Kashrut and Christmas trees

For many it might seem absurd to view a Christmas tree or New Year’s celebrations as idol worship.

December 24, 2012 21:54
3 minute read.
Ministry of Religious Services

ministry of religious services 311. (photo credit: Marc Israel Sellem)


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Is food served in restaurants, hotels, event halls and other eating establishments rendered unkosher by the presence of a Christmas tree? How about the holding of New Year’s celebrations, the presence of a nativity scene or a large cross or Santa Claus? The answer, says the Chief Rabbinate, could very well be “yes” in at least some of the above-mentioned instances. That’s because according to a statement it issued this week, “It is forbidden for a Jew to be present in a place where idol worship is being conducted.”

Since, argues the Chief Rabbinate, kashrut supervisors are unable to be present at an eating establishment – say because a Christmas tree is displayed there – they cannot ensure that the food being served is kosher and the establishment will lose its right to advertise itself as “kosher.”

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For many it might seem absurd to view a Christmas tree or New Year’s celebrations as idol worship. Today more than ever such symbols and celebrations are devoid of any religious meaning for most people. Nevertheless, the Chief Rabbinate’s rabbis – or any other person for that matter – should have the right to hold such a belief and that right should be protected.

The problem is the Chief Rabbinate’s rabbis have a state-sanctioned monopoly over kashrut in Israel. The law states plainly that no food establishment is permitted to advertise itself as “kosher” unless it first receives certification from the Chief Rabbinate. As a result, if it were to rule that a Christmas tree, or any other Christmas or New Year’s symbol is idol worship, dozens, perhaps hundreds, of restaurants, event halls, hotels and other establishments that serve food would be forced to choose between making Christian clientele feel welcome during the holiday season and holding onto Jewish patrons who will only eat kosher food.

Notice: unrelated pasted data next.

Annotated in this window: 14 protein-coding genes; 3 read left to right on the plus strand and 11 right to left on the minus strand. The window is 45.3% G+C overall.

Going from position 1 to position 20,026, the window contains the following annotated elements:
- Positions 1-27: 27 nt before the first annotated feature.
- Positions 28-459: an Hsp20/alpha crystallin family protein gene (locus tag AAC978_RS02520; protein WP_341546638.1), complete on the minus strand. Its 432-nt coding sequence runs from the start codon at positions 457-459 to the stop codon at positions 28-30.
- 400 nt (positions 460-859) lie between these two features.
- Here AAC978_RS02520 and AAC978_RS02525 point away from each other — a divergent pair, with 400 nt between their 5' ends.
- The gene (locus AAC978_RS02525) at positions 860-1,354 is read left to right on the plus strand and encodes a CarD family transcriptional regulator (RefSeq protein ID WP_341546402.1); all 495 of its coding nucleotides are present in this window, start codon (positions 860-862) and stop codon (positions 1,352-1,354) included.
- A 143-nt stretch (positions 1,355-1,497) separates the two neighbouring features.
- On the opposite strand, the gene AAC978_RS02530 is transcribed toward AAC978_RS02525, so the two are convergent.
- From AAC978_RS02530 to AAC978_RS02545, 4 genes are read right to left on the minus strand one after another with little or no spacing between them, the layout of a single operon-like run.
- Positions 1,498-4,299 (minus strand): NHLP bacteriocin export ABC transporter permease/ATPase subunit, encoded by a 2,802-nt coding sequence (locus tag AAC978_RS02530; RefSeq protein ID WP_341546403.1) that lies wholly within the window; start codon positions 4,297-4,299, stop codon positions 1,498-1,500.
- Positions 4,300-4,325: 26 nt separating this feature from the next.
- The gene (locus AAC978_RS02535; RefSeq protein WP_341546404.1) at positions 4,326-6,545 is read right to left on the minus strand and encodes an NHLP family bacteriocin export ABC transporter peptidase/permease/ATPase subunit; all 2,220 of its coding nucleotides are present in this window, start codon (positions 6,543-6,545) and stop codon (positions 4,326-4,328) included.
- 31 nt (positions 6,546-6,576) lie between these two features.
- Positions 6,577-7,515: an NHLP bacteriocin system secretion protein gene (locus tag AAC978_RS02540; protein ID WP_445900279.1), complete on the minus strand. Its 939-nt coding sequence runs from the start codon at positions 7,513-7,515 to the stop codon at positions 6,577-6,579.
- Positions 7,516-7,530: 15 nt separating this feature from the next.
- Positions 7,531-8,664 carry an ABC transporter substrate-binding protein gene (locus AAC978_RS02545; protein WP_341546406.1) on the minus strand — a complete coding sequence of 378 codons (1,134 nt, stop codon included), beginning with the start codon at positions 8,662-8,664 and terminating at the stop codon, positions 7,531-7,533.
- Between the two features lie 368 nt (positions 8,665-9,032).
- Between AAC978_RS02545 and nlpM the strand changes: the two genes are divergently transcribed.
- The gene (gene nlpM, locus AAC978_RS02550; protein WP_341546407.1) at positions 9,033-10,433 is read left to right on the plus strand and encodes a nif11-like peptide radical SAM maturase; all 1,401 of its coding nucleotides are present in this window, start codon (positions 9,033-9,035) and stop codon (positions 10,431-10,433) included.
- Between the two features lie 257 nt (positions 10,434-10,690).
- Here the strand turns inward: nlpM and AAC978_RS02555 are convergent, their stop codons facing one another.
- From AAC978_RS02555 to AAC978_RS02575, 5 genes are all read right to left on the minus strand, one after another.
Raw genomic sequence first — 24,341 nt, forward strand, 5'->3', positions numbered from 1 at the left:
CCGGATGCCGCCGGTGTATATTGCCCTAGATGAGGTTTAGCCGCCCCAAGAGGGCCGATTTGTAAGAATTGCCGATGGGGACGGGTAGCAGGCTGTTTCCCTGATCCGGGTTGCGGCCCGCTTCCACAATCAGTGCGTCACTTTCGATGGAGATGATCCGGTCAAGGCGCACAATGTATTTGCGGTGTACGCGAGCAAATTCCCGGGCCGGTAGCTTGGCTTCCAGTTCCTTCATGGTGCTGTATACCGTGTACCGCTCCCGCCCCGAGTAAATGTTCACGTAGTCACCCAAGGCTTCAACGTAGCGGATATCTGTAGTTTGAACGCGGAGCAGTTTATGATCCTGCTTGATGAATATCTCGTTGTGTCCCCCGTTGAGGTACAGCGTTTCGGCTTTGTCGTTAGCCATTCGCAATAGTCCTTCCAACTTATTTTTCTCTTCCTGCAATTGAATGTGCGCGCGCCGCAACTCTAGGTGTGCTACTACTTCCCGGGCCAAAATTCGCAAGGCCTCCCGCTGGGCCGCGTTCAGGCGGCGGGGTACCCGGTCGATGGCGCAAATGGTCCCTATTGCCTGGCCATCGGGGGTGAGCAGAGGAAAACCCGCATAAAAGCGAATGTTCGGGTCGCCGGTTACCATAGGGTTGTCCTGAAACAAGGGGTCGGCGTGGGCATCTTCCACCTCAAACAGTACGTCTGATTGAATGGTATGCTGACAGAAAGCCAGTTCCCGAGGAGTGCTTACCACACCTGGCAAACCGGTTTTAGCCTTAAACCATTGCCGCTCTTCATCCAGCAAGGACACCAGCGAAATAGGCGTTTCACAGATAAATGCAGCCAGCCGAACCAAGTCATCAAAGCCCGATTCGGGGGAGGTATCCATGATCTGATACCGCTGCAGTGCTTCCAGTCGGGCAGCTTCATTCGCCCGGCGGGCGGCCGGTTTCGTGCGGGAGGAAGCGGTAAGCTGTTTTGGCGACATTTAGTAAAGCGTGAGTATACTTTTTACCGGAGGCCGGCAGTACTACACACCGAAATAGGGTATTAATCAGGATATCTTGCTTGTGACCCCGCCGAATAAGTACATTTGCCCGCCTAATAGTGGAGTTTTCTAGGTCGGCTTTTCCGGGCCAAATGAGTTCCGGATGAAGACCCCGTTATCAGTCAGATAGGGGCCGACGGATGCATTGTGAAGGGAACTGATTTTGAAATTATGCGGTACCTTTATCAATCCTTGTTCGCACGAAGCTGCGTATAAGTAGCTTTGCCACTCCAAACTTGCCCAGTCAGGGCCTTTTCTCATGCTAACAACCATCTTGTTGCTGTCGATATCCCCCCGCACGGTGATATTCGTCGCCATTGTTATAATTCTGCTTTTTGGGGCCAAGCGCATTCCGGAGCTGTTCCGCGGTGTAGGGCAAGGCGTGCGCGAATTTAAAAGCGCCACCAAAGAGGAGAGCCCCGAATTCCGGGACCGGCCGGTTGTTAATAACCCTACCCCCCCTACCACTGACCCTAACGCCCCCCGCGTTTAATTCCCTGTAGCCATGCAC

In Haifa or Jerusalem, where there are large numbers of Christian locals and tourists, this could be a tough choice.

Another problem is that because the Chief Rabbinate enjoys a state-sanctioned monopoly over kashrut supervision, the Supreme Court has the power to interpret, and place limits on that monopoly. In the process, the Supreme Court invariably interferes with inherently religious matters best left to the rabbis.

That’s precisely what happened in 1990, for instance, when the High Court ruled that the Jerusalem Rabbinate could not revoke a kashrut certificate from a food establishment because its owners permitted belly dancing on the premises. At the time, the court made a distinction between what it considered to be “core” issues of kashrut and considerations that were not directly related to food preparation and were, therefore, deemed by the court to be irrelevant.


This blatant intervention in a strictly religious matter of Jewish law became a precedent for subsequent rulings that curtailed the Chief Rabbinate’s powers. A ruling by the Chief Rabbinate that Christmas trees render a restaurant unkosher would inevitably be challenged in court. Judging from past rulings, the Chief Rabbinate would probably lose.

This situation is untenable. And the best way to solve it is to end the Chief Rabbinate’s state-sanctioned monopoly over religious services – in particular kashrut supervision.

Restaurants, hotels, event halls and other establishments that serve food and want kashrut supervision should have the freedom to choose from among competing Orthodox rabbinic organizations. Some will be more lenient and others more stringent. Some might rule that there is no contradiction between Christmas trees or belly dancing and kosher food. But even if none do, the Supreme Court will not have the power to interfere. Private kashrut supervisors that do not have a state-sanctioned monopoly over kashrut supervision would have the religious freedom to rule in accordance with their consciences.

At the same time, owners of food establishments and their clientele would have the economic freedom to choose from among a wide range of legitimate Orthodox opinions on what is considered kosher and would not be subjected to the Chief Rabbinate’s monopoly.

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